Who Will Be Most Harmed by Climate Change? Sled Dogs
Greenland residents say those most likely to suffer harm from climate change are not people, not children, and not future generations. It's sled dogs. Two-thirds of Greenlanders say they think their dogs will be harmed by climate change, as opposed to 50% who feel Greenlanders themselves will be harmed.
One respondent said in an interview, "I used to dogsled a lot when I grew up. My children didn't experience this because they were too late for sea ice."
Not All Think the Changes Will Be Bad
In the Arctic, the allure of a longer or warmer summer has some appeal. Even so, four times as many people think climate change is a bad thing than think it's beneficial. Nearly half the population feels the changes are neither bad nor good.
"It is nice that the climate is warming but bad globally," said one resident. Others mentioned the possibility of saving money on heating oil and electricity.
Melting ice may have benefits for navigation and agriculture. "It might make the Northwest passage more sailable, which could be good for Greenlandic society's economy and infrastructure," said a resident of West Sermersooq, Greenland's most populous region. A respondent in Avannaata, situated well north of the Arctic Circle, said, "I'm not sure it is going to harm us. In the future, I would like to try farming after we move south. It should benefit farming."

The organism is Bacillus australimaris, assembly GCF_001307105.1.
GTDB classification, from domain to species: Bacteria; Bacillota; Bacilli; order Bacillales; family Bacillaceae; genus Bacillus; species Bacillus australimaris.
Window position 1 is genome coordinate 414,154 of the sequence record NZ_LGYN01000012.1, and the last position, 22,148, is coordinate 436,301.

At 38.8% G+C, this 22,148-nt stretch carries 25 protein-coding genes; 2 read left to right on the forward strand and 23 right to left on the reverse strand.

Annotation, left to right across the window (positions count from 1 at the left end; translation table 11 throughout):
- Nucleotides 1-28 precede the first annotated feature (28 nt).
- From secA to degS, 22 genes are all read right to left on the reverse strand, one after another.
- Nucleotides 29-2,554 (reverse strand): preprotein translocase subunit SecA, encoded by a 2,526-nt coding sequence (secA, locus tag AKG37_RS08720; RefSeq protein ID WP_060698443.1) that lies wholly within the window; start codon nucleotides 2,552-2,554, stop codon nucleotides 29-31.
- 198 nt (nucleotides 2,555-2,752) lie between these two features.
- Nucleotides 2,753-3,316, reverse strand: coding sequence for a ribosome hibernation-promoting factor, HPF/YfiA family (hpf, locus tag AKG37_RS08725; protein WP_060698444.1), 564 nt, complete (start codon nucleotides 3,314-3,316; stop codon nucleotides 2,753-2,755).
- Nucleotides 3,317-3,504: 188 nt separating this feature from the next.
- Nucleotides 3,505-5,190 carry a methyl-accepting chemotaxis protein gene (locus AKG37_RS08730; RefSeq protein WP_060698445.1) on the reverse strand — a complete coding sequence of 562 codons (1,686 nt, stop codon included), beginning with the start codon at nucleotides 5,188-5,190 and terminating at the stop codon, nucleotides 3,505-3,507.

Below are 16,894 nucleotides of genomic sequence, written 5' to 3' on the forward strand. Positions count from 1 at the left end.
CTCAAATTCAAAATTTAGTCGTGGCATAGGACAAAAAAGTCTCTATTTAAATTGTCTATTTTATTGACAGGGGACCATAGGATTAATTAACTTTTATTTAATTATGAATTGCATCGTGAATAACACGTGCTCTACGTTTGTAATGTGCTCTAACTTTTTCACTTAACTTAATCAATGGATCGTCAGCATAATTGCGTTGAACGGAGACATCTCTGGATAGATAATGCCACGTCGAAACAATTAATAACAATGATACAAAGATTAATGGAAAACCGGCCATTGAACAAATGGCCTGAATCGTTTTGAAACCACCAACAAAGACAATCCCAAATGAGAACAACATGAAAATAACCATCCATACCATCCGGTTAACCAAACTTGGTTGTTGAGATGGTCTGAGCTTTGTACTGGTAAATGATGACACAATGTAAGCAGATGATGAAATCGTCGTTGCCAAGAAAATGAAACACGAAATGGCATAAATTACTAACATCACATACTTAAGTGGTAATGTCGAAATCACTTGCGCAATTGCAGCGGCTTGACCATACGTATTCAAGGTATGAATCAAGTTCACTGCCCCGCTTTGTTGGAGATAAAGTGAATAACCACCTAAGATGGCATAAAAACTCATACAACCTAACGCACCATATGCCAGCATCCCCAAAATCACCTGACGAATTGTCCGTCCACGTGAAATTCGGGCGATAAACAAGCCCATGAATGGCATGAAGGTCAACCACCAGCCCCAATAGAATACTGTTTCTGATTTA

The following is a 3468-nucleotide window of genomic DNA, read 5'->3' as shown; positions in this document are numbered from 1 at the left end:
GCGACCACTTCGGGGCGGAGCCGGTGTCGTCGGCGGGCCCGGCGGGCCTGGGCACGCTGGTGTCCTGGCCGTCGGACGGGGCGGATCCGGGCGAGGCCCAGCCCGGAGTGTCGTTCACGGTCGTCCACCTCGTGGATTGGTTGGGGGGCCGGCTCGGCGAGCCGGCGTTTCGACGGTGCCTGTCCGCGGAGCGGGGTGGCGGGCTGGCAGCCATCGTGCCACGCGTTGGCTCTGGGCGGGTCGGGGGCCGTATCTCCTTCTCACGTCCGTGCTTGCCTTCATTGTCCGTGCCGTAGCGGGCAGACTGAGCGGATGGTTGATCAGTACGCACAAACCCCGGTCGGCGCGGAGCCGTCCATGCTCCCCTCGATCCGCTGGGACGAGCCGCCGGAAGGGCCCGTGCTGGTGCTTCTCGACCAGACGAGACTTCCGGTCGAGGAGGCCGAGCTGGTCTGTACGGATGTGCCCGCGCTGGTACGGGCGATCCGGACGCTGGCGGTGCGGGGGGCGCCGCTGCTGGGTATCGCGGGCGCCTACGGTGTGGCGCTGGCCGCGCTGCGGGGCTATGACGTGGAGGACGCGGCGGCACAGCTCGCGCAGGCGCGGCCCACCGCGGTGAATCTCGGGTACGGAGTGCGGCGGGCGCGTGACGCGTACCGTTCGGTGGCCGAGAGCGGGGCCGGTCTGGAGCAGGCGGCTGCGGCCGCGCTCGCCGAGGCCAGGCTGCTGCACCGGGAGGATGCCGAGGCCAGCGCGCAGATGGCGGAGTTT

One West Greenlander reflected on a consequence of the melting ice that would reap local benefits along with global concerns, "We may get greater access to gas, oil and natural resources."
Most Greenlanders Back Limits on Greenhouse Emissions
Even though Greenland is a negligible contributor to the world's burgeoning outpouring of greenhouse gases, residents say they favor measures to limit their own pollution. Investments in renewable energy are the most attractive approach, with 75% approval and only 2% opposition. Most Greenlanders favor regulation of industrial greenhouse gas emissions and feel that Greenland should be part of the Paris climate agreement. Denmark is a member of the Paris agreement, but was granted a "territorial exclusion" for Greenland. Greenland did not enter the Paris agreement because resource extraction is one of its few options for economic development. This outlook is reflected in the opinion data; banning oil drilling does not garner majority support, even though citizens support emissions reductions in other ways. About 40% of residents say they prefer protecting the environment even if it costs jobs, and 26% say they favor economic growth over environmental protection.
"Because of the climate change, it can be challenging for the fishers but we always adapt," said a Qeqqata local. "We have to contribute to spreading awareness and preventing pollution."
Greenland's climate is harsh even in the best of circumstances, and climate impacts to Inuit lives present a first-order challenge. Nonetheless, many have a broad view of the problem. "It has been very cold in Greenland the last months, while it is so hot in the other countries. The people in other countries are dying due to the fires. If global warming happens everything will be rotten."
For many people around the world, the bottom line remains the same, whether uttered by someone in Albuquerque or in Avannaata: "If people stop polluting earth, maybe climate change won't be as drastic."